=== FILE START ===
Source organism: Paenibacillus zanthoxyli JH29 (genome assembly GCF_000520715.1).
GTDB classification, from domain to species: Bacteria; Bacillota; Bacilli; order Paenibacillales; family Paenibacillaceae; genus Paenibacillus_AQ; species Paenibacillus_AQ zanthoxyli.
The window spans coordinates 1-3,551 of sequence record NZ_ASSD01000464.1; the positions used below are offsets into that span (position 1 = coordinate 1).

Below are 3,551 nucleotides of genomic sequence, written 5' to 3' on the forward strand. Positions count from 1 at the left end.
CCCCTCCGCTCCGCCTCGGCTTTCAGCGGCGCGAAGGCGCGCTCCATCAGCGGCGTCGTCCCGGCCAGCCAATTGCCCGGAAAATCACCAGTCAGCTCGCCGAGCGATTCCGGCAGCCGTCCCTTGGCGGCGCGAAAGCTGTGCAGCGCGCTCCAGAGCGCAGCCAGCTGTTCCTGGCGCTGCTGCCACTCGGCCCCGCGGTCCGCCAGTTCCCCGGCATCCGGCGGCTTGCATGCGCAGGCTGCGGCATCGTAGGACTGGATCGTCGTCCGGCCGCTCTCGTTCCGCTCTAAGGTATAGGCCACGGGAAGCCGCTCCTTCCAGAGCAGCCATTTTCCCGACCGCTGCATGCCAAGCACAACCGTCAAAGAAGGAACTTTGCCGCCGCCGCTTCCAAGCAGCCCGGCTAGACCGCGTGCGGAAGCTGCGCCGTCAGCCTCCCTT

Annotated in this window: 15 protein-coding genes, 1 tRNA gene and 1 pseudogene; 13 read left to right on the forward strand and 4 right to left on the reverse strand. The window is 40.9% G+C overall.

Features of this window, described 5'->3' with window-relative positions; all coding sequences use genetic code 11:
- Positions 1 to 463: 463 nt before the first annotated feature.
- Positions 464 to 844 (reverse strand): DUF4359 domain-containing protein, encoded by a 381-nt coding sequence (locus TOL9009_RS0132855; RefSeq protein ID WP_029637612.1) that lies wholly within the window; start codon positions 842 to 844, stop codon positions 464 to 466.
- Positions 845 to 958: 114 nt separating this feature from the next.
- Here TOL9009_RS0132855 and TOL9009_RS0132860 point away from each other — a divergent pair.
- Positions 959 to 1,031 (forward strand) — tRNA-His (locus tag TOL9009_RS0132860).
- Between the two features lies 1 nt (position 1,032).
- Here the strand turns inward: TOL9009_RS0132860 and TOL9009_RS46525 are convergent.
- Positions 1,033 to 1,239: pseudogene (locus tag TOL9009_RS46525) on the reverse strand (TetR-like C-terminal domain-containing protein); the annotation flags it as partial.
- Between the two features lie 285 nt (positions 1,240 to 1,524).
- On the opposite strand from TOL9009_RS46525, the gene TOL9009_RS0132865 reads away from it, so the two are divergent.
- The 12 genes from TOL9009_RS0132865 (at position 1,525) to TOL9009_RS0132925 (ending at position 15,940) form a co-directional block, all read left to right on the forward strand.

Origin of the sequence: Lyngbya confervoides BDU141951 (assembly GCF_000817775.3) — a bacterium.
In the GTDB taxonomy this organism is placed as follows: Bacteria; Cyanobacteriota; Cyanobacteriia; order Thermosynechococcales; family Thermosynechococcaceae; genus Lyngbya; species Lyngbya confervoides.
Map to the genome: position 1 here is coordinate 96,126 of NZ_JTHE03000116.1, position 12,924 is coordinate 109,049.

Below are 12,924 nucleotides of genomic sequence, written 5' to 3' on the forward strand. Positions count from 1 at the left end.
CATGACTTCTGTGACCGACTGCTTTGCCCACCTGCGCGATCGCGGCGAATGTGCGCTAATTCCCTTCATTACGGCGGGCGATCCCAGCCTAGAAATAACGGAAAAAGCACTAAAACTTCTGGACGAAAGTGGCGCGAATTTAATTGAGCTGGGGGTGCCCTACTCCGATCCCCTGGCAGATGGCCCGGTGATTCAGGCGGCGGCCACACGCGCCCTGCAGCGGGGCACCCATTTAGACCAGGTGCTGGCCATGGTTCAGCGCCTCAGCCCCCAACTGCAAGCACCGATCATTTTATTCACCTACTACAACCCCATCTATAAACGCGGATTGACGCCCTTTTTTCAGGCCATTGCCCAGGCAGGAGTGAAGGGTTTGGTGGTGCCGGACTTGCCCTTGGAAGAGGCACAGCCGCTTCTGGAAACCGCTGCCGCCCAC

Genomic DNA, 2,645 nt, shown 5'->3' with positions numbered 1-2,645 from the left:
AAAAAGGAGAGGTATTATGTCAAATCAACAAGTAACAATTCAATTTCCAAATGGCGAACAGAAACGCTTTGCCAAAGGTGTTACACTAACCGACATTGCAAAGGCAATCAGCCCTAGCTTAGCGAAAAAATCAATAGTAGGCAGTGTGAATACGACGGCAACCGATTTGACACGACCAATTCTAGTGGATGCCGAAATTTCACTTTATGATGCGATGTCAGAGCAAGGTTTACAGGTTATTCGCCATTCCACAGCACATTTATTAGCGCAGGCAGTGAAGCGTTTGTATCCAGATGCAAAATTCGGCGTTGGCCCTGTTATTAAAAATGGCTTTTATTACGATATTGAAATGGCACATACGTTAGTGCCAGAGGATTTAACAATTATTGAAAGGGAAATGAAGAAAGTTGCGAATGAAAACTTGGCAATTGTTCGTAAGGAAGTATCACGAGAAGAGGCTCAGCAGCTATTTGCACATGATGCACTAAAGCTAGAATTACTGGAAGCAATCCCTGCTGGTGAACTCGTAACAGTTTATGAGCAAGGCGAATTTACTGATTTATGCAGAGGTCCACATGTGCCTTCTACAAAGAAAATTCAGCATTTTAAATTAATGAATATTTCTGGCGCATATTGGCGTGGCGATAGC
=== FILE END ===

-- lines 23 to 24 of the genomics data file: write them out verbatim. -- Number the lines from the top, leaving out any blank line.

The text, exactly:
CATGACTTCTGTGACCGACTGCTTTGCCCACCTGCGCGATCGCGGCGAATGTGCGCTAATTCCCTTCATTACGGCGGGCGATCCCAGCCTAGAAATAACGGAAAAAGCACTAAAACTTCTGGACGAAAGTGGCGCGAATTTAATTGAGCTGGGGGTGCCCTACTCCGATCCCCTGGCAGATGGCCCGGTGATTCAGGCGGCGGCCACACGCGCCCTGCAGCGGGGCACCCATTTAGACCAGGTGCTGGCCATGGTTCAGCGCCTCAGCCCCCAACTGCAAGCACCGATCATTTTATTCACCTACTACAACCCCATCTATAAACGCGGATTGACGCCCTTTTTTCAGGCCATTGCCCAGGCAGGAGTGAAGGGTTTGGTGGTGCCGGACTTGCCCTTGGAAGAGGCACAGCCGCTTCTGGAAACCGCTGCCGCCCAC

Genomic DNA, 2,645 nt, shown 5'->3' with positions numbered 1-2,645 from the left: